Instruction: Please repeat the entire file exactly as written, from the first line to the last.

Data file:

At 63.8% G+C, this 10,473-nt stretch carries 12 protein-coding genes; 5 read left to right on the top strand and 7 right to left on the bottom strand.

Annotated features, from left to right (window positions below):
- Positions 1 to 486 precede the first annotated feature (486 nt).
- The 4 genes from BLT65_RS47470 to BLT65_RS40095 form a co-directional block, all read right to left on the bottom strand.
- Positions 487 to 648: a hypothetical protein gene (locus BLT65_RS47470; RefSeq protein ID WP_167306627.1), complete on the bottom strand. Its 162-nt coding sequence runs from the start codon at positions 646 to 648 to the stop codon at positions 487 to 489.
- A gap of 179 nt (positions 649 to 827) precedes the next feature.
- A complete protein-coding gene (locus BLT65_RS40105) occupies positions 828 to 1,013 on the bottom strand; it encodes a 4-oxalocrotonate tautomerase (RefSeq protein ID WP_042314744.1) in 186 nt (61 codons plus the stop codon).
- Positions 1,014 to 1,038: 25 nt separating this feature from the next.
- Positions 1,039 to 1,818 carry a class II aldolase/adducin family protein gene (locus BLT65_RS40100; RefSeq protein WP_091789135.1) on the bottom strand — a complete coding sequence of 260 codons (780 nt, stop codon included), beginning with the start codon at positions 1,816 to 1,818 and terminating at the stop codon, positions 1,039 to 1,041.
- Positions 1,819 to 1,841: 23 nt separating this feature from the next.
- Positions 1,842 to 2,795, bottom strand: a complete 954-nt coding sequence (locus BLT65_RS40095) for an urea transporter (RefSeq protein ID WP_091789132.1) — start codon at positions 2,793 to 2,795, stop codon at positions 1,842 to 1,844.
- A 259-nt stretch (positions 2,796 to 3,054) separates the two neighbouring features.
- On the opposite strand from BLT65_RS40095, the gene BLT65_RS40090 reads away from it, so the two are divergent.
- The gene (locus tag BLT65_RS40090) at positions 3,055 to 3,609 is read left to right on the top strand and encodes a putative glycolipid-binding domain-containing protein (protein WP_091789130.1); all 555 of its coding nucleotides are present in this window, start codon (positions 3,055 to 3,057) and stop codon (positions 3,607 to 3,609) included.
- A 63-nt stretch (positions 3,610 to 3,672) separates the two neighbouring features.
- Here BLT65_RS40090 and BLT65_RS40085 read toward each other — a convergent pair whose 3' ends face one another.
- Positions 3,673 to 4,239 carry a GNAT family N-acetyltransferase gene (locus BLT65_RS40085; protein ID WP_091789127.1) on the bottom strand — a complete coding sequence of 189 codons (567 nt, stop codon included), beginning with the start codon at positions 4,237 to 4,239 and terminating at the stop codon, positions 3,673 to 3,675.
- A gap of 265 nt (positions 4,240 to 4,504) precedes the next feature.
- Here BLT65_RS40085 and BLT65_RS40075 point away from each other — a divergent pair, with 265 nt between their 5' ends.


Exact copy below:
At 63.8% G+C, this 10,473-nt stretch carries 12 protein-coding genes; 5 read left to right on the top strand and 7 right to left on the bottom strand.

Annotated features, from left to right (window positions below):
- Positions 1 to 486 precede the first annotated feature (486 nt).
- The 4 genes from BLT65_RS47470 to BLT65_RS40095 form a co-directional block, all read right to left on the bottom strand.
- Positions 487 to 648: a hypothetical protein gene (locus BLT65_RS47470; RefSeq protein ID WP_167306627.1), complete on the bottom strand. Its 162-nt coding sequence runs from the start codon at positions 646 to 648 to the stop codon at positions 487 to 489.
- A gap of 179 nt (positions 649 to 827) precedes the next feature.
- A complete protein-coding gene (locus BLT65_RS40105) occupies positions 828 to 1,013 on the bottom strand; it encodes a 4-oxalocrotonate tautomerase (RefSeq protein ID WP_042314744.1) in 186 nt (61 codons plus the stop codon).
- Positions 1,014 to 1,038: 25 nt separating this feature from the next.
- Positions 1,039 to 1,818 carry a class II aldolase/adducin family protein gene (locus BLT65_RS40100; RefSeq protein WP_091789135.1) on the bottom strand — a complete coding sequence of 260 codons (780 nt, stop codon included), beginning with the start codon at positions 1,816 to 1,818 and terminating at the stop codon, positions 1,039 to 1,041.
- Positions 1,819 to 1,841: 23 nt separating this feature from the next.
- Positions 1,842 to 2,795, bottom strand: a complete 954-nt coding sequence (locus BLT65_RS40095) for an urea transporter (RefSeq protein ID WP_091789132.1) — start codon at positions 2,793 to 2,795, stop codon at positions 1,842 to 1,844.
- A 259-nt stretch (positions 2,796 to 3,054) separates the two neighbouring features.
- On the opposite strand from BLT65_RS40095, the gene BLT65_RS40090 reads away from it, so the two are divergent.
- The gene (locus tag BLT65_RS40090) at positions 3,055 to 3,609 is read left to right on the top strand and encodes a putative glycolipid-binding domain-containing protein (protein WP_091789130.1); all 555 of its coding nucleotides are present in this window, start codon (positions 3,055 to 3,057) and stop codon (positions 3,607 to 3,609) included.
- A 63-nt stretch (positions 3,610 to 3,672) separates the two neighbouring features.
- Here BLT65_RS40090 and BLT65_RS40085 read toward each other — a convergent pair whose 3' ends face one another.
- Positions 3,673 to 4,239 carry a GNAT family N-acetyltransferase gene (locus BLT65_RS40085; protein ID WP_091789127.1) on the bottom strand — a complete coding sequence of 189 codons (567 nt, stop codon included), beginning with the start codon at positions 4,237 to 4,239 and terminating at the stop codon, positions 3,673 to 3,675.
- A gap of 265 nt (positions 4,240 to 4,504) precedes the next feature.
- Here BLT65_RS40085 and BLT65_RS40075 point away from each other — a divergent pair, with 265 nt between their 5' ends.